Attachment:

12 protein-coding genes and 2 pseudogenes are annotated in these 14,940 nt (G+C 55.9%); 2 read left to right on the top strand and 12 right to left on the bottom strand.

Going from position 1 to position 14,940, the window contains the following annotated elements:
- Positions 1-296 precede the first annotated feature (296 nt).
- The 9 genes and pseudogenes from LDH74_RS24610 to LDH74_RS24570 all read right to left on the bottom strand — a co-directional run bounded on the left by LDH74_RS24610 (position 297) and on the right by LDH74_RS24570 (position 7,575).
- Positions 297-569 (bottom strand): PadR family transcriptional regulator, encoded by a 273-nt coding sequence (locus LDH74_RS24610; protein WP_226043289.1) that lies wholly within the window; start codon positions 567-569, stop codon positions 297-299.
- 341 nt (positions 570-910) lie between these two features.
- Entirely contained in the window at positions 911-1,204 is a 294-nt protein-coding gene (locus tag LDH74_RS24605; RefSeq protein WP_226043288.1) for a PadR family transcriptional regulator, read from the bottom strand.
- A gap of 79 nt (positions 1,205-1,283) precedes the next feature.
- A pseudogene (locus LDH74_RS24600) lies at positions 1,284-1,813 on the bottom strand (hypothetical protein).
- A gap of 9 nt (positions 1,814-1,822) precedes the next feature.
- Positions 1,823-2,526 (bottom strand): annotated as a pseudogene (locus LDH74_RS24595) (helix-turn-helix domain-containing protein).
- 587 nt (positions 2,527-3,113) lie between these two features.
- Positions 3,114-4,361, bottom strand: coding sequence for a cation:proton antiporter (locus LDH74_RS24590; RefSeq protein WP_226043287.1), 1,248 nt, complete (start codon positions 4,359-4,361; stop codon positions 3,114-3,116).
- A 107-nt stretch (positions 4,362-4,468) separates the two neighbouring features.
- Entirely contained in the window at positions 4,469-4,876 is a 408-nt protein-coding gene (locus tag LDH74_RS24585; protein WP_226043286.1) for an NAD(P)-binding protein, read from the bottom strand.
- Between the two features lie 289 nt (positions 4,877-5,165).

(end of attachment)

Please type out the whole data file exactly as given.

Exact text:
12 protein-coding genes and 2 pseudogenes are annotated in these 14,940 nt (G+C 55.9%); 2 read left to right on the top strand and 12 right to left on the bottom strand.

Going from position 1 to position 14,940, the window contains the following annotated elements:
- Positions 1-296 precede the first annotated feature (296 nt).
- The 9 genes and pseudogenes from LDH74_RS24610 to LDH74_RS24570 all read right to left on the bottom strand — a co-directional run bounded on the left by LDH74_RS24610 (position 297) and on the right by LDH74_RS24570 (position 7,575).
- Positions 297-569 (bottom strand): PadR family transcriptional regulator, encoded by a 273-nt coding sequence (locus LDH74_RS24610; protein WP_226043289.1) that lies wholly within the window; start codon positions 567-569, stop codon positions 297-299.
- 341 nt (positions 570-910) lie between these two features.
- Entirely contained in the window at positions 911-1,204 is a 294-nt protein-coding gene (locus tag LDH74_RS24605; RefSeq protein WP_226043288.1) for a PadR family transcriptional regulator, read from the bottom strand.
- A gap of 79 nt (positions 1,205-1,283) precedes the next feature.
- A pseudogene (locus LDH74_RS24600) lies at positions 1,284-1,813 on the bottom strand (hypothetical protein).
- A gap of 9 nt (positions 1,814-1,822) precedes the next feature.
- Positions 1,823-2,526 (bottom strand): annotated as a pseudogene (locus LDH74_RS24595) (helix-turn-helix domain-containing protein).
- 587 nt (positions 2,527-3,113) lie between these two features.
- Positions 3,114-4,361, bottom strand: coding sequence for a cation:proton antiporter (locus LDH74_RS24590; RefSeq protein WP_226043287.1), 1,248 nt, complete (start codon positions 4,359-4,361; stop codon positions 3,114-3,116).
- A 107-nt stretch (positions 4,362-4,468) separates the two neighbouring features.
- Entirely contained in the window at positions 4,469-4,876 is a 408-nt protein-coding gene (locus tag LDH74_RS24585; protein WP_226043286.1) for an NAD(P)-binding protein, read from the bottom strand.
- Between the two features lie 289 nt (positions 4,877-5,165).